The SummIT travelled across Australia’s East coast, spanning Sydney, Brisbane and Melbourne in less than two weeks. Vendors theatrically displayed their products on stands, seducing attendees to test out their gear.
Heavyweight vendors included Microsoft, Sony, Asus, Razr, Samsung and Intel, with AMD, Creative, Dell and many others showing off the best of their gear.
“We wanted to be different, so much effort is put into this event, so we have to make sure we do it rightâ€¦I’m pretty sure we’ve raised the bars,” said Joseph Touma, the event’s Marketing Coordinator.
For the savvy, the event was an orgy of technological advancement, with a vast variety of displays, computing, gaming and even printers.
However, despite the stiff competition, there were a few stand outs: some for the better while others for the worst.
Down at the NRG stand was its Monsoon-1100TA, a ground-breaking tower that leads the charge in ultimate computing and gaming.
Inside is a Six Core (you read that right, six cores) AMD phenom II processor that has been overclocked up to 4.2GHz. Its brother in arms is 8GB of DDR3 RAM, and comes with 1TB of storage, a Blu-ray combo and on board 7.1 HD audio. The 64-bit machine runs Windows 7 Home Premium and keeps its temp low with a Liquid CPU cooler. Outside, its radical innards are matched by a show-stopping green neon, promoting a look faithful to its components.
Samsung showcased its stunning SA950 3D LED Monitor which dwarfed displays from Asus and Dell. Instantly recognisable by its asymmetrical design, it has a Full HD 1080p resolution and spans 23″. Samsung’s long-running TV expertise has clearly filtered through its monitor department since this screen offers 2D to 3D conversion and cinematic 3D.
Asus flaunted a notebook it claimed was ‘a duet of style and sonority.’ The NX90JQ is a giant of a notebook, with its 19″ physique taxing in the weight department. The reason behind its notebook-obesity is its multimedia potential.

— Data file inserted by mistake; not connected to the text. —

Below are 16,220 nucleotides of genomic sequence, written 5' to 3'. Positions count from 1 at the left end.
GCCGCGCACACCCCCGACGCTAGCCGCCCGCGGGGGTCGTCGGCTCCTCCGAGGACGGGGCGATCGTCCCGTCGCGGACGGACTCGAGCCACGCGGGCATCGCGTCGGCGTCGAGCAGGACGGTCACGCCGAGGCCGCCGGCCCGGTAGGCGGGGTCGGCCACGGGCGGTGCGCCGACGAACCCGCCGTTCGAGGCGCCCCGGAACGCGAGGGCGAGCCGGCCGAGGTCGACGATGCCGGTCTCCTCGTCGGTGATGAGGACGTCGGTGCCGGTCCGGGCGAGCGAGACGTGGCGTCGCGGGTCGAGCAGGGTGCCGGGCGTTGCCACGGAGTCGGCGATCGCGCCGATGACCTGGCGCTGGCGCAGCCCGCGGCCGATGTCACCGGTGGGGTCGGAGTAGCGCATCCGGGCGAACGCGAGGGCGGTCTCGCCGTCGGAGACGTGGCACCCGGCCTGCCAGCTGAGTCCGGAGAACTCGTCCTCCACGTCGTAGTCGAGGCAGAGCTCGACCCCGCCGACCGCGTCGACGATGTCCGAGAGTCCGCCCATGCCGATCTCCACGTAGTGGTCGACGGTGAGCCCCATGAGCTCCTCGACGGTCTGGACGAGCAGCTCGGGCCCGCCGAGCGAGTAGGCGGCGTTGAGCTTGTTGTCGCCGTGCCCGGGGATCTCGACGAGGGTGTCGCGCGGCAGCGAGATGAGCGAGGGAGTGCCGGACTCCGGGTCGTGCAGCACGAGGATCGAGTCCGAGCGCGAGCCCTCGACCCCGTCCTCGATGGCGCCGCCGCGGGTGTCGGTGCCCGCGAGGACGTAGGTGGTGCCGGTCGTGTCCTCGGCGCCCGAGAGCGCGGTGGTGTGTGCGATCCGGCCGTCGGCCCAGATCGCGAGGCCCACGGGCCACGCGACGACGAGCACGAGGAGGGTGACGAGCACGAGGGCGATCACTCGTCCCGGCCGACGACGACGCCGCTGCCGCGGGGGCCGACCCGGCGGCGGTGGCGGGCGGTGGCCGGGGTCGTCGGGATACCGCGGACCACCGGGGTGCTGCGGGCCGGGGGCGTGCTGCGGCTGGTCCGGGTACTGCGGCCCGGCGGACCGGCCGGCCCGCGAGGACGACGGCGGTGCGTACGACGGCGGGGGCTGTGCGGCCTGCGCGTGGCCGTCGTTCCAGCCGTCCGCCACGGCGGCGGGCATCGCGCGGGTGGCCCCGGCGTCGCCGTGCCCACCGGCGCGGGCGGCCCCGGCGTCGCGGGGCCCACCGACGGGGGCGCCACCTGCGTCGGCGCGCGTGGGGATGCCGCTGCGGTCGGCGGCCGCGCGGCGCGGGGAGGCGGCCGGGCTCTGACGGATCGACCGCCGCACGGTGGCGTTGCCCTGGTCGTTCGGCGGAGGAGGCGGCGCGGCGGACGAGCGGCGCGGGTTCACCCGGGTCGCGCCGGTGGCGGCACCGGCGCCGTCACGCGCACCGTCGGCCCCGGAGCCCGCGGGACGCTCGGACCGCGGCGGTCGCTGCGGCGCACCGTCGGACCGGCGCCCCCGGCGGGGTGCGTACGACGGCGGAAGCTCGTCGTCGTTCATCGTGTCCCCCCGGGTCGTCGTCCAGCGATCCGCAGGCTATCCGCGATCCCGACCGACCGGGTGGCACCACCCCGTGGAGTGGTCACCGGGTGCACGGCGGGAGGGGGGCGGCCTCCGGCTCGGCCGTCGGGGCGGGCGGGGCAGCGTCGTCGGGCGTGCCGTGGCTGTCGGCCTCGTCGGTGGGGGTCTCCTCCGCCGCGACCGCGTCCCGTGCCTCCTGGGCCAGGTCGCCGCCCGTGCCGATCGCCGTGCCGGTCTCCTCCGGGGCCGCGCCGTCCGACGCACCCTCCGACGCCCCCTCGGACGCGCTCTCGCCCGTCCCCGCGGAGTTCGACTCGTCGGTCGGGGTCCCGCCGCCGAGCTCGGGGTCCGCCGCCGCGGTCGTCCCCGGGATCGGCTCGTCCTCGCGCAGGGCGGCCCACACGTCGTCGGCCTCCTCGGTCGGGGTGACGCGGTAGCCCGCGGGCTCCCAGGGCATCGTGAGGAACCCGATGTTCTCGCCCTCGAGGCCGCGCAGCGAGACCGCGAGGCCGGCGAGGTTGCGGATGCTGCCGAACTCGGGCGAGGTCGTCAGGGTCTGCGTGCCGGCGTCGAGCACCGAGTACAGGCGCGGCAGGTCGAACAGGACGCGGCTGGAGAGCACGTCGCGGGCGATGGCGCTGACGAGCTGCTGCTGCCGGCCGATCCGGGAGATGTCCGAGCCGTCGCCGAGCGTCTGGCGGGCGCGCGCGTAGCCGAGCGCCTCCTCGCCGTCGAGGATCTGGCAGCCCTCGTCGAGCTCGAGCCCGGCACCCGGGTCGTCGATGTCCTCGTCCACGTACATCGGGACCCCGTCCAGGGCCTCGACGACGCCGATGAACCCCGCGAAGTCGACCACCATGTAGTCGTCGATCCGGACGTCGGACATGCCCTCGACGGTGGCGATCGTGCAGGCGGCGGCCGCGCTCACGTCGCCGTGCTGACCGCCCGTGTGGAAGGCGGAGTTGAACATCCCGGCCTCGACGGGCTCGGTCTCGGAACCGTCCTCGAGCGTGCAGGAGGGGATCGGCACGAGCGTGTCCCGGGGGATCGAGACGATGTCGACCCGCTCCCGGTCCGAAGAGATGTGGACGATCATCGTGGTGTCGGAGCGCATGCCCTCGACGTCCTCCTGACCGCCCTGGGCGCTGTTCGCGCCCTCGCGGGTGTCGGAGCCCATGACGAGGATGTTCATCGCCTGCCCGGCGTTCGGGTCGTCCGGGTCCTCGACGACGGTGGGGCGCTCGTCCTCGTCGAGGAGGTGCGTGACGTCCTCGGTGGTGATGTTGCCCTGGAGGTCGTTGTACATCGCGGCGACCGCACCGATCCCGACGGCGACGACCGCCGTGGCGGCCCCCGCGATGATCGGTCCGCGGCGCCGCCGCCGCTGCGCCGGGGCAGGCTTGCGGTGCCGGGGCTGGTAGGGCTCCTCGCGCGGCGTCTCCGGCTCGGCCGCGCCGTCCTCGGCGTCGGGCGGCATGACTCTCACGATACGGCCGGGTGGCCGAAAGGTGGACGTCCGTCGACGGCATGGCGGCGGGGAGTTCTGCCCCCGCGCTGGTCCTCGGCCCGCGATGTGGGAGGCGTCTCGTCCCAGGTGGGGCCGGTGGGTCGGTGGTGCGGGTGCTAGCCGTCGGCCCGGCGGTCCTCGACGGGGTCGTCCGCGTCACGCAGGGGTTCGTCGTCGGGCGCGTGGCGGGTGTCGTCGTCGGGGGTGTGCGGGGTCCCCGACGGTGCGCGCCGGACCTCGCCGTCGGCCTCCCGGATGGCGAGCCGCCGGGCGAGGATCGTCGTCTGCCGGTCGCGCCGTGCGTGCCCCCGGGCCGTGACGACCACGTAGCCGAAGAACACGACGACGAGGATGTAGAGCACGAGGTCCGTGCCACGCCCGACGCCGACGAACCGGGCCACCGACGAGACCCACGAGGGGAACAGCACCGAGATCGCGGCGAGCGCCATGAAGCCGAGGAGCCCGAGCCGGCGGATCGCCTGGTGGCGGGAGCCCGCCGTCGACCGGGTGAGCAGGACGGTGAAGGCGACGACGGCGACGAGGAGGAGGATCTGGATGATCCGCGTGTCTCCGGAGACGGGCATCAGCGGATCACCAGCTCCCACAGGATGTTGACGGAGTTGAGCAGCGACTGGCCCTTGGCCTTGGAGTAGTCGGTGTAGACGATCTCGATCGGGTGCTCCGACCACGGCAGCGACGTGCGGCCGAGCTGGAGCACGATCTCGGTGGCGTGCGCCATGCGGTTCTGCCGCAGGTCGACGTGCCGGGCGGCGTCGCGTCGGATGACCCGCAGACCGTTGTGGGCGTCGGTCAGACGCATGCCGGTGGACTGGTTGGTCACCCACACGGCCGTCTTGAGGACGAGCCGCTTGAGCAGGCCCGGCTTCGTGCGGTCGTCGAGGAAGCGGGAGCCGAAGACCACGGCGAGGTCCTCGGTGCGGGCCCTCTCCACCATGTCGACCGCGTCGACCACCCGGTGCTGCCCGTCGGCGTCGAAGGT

Boarding its frame is Bang and Olufsen co-developed speakers that deliver stunning audio. Even though it has Intel’s new dual core processor and specs powerful enough for most users, its cumbersome body renders it immobile, undermining the ‘lap-top’ philosophy. But, if you ditch the notebook perspective and consider moving it every now and then, it would make a hell of a multimedia companion.
Sony offered a strong multimedia and computing line up, with products like high end portable Blu-ray players contrasting with their sleek (albeit expensive) range of Vaio notebooks. Also gracing its stand was its 9.4″ S1 tablet. I had been longing to test drive this thing, hoping it had the kohonas to stand out from the tablet crowd.
Inside the S1 has iPad rivalling potential, with its 1GHz dual core processor, 1GB of RAM and a unique design. It runs Android’s 3.1 Honeycomb and although it’s a good OS, Sony have failed to give it the same oomph other droid tablets have.
Sure it felt comfortable in the hand and had good looks, but once your fingertip meets the high resolution screen performance lag pops its hideous head out and spoils what’s meant to be a seamless experience. .
That would be fine if it was just another tablet, but it’s not. At $579 for the 16Gb version, it sits in the price range of Apple’s iPad 2, whose forefather pioneered the tab industry. It’s a shame to say it lacks the libido needed to dethroneâ€”let alone compete againstâ€”Apple’s latest iPad.
All-in-all, Altech’s SummIT expo was a treat for literate computer enthusiasts, giving them an IT fix until the wave of next generation technology hits shores again,: or about the same time next year.